Wednesday, September 28, 2016

Last night, whilst the brouhaha over the departure of `Big` Sam Allardyce was in full spate, an altogether different football experience was to be found at the Proact Stadium, home of Chesterfield FC - nicknamed The Spireites after the extraordinary spire on the local church.   The visitors last night were Gillingham FC, for whom our street`s local hero, Scott Wagstaff, plies his trade as a pacy flanker, fleet-footed wingback or midfield dynamo, depending on the manager`s selection, the nature of the opposition and the job he is required to do in any given game.

Now, here in our quiet Kentish conclave there is an eclectic mix of football supporters - West Ham being prominent, if a little on edge - along with my neighbour, who is a died-in-the-wool Gillingham fan and myself as a lifelong Southampton supporter.  But we all have one thing in common, which is to have followed the fortunes of 26-year old Scott Wagstaff over the years since his apprenticeship at Charlton, through loan spells at Northwich Victoria, Bournemouth and Leyton Orient and cementing his burgeoning career at Bristol City and now Gillingham.  Shades of The Return of the Native indeed..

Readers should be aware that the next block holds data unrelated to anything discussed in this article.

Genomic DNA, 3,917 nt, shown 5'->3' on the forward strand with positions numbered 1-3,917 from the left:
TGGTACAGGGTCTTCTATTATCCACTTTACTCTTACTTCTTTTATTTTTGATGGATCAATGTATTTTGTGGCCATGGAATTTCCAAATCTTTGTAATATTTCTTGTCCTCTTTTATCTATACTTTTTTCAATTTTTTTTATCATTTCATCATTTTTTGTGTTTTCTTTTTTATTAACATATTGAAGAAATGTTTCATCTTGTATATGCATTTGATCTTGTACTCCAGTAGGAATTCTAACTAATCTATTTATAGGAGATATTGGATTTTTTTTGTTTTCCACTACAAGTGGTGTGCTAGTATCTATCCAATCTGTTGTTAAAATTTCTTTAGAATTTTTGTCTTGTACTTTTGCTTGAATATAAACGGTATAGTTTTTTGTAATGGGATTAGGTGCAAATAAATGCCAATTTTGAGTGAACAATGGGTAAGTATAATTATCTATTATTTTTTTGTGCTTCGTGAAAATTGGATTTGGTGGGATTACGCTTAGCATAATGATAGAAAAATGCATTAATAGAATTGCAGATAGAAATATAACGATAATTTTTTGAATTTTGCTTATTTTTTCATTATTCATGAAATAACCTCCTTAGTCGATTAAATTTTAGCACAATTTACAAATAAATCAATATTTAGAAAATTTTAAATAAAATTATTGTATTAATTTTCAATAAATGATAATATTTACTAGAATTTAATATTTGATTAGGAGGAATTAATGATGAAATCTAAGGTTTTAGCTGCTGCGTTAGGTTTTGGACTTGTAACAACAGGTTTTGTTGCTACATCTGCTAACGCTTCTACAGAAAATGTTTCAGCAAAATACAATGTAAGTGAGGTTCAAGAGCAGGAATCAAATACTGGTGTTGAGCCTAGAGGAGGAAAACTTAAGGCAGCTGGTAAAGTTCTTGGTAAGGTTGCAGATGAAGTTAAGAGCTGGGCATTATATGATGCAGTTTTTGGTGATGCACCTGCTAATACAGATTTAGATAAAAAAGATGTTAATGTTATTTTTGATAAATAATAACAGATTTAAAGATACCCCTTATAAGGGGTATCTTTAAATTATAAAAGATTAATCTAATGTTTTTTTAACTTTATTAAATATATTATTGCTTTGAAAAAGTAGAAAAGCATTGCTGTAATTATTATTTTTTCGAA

Last night, the Gills found themselves 3-1 down deep into the second half but then Wagstaff produced two moments of inspiration to secure a 3-3 draw and a priceless point away from home in the depths of Derbyshire.   The first was to tumble under a heavy challege in the penalty area with such conviction that the referee, one Trevor Kettle, had no choice but to rightly award the Gills a spot kick, which was duly dispatched by Wagstaff`s former Bristol City colleague, Jay Emanuel-Thomas, aka JET.

The second - as deep into added time as the 96th minute - saw our local hero latch on to a cross and bury the ball beyond the despairing clutches of the Spireites` sprawling custodian.  And it`s becoming increasingly the case that moments like that, in the real football world rather than the tainted circus of the Premier League, remind us that there is life and joy and honest endeavour to be had beyond the avarice, the assumed entitlement and the deeply unedifying spectacle of the self-styled `best league in the world.`

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